Home for the Holidays (Literally)

            2020 has become the year of cancellations, as everything from concerts, events, movie theaters, theme parks, and brand launches get delayed and pushed back. As we begin to enter the second half of the year, there’s a new wave of traditional experiences, events, and engagements that are slowly coming into focus—and they’re all surrounding the holiday gauntlet.

            As the pandemic continues to affect and directly influence the flow of American culture and traditions, local governments and big brands alike are looking for a roadmap on how to handle the holiday season, most of which, sadly, is getting chopped.

            We’ve seen several workarounds and innovations surrounding American traditions, including prom, graduation, and concerts, that all take the pandemic into consideration and leverage a mix of technology and optimism in order to pull off. These, however, although they may be spread over many weeks as each community celebrates, are not technically nationwide holidays that have a universal theme and go on for weeks at a time.

            So, what will the holiday season look like for 2020? What’s Halloween without trick-or-treating? How about Thanksgiving where nobody wants to travel or get together, let alone eat a meal that often is served buffet style? Is Black Friday even a thing anymore. . .and, is it time to rename the event? Then, there’s the Christmas gauntlet—no shopping, parades, the mall Santa—I’ll stop myself here; you get the point.

            The holiday season looks like it will be celebrated on a much smaller scale, more immediate family only, and more focused on what we have versus what we want. It actually  may accomplish the goal many talk about year-to-year, that of downsizing the holiday, but  rarely do. It’s not all a move by choice, however. This mindset is emerging as we look at millions struggling with unemployment, slashed municipal budgets, and the ever-looming threat of the ongoing pandemic. All of these factors combined are putting the focus on an emerging mindset very similar to the quarantine, where the holidays are what you make them—and you can’t necessarily rely on anyone else for holiday cheer.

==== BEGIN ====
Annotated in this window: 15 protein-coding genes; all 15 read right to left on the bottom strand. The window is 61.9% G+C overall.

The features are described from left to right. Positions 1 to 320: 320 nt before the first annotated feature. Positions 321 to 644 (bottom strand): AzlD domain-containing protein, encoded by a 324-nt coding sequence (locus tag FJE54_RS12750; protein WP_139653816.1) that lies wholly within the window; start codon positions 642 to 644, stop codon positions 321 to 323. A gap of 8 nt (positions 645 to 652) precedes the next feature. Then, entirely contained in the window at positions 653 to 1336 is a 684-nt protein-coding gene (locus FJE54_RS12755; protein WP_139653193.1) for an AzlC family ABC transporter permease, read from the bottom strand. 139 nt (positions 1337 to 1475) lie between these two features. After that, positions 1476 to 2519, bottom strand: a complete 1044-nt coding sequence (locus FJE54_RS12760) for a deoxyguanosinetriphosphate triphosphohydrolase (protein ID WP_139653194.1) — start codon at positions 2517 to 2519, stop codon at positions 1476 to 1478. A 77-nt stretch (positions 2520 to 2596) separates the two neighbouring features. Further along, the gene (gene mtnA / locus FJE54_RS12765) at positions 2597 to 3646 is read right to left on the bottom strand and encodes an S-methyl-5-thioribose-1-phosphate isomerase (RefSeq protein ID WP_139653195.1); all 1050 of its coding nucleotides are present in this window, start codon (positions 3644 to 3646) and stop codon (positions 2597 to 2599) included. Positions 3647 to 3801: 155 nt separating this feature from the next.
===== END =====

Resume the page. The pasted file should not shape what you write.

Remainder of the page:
As we begin to see holiday events cancelled across the country—in July—we have made a conscious decision on how much of a personal and cultural impact it is going to have this holiday season. How much will it influence our behavior, seeing that the seasons we’re accustomed to looking forward to can be, essentially, cancelled? And, how will it be viewed in the years to come?

If we’ve learned anything from the pandemic, it is that it will have lasting influence on behavior itself. This is seen across the restaurant category already, as leaders invest in drive-thru, ghost kitchens, and other services that help consumers stay engaged while staying safe. It is hitting other categories similarly, from automotive to education to hospitality and more.

            Will the adaptation to new holiday needs and expectations become a bigger deal than a one-year, one-time, necessity? Quarantine made people reevaluate their eating and shopping habits, it changed how consumers engage with brands, and now, on a bigger scale, it may permanently influence how consumers engage with celebrating holidays.

            And, while it’s a definite hit to the economy, is this a negative impact, or, when you think about it, does it have a positive side?

            We’re just here to make you think . . .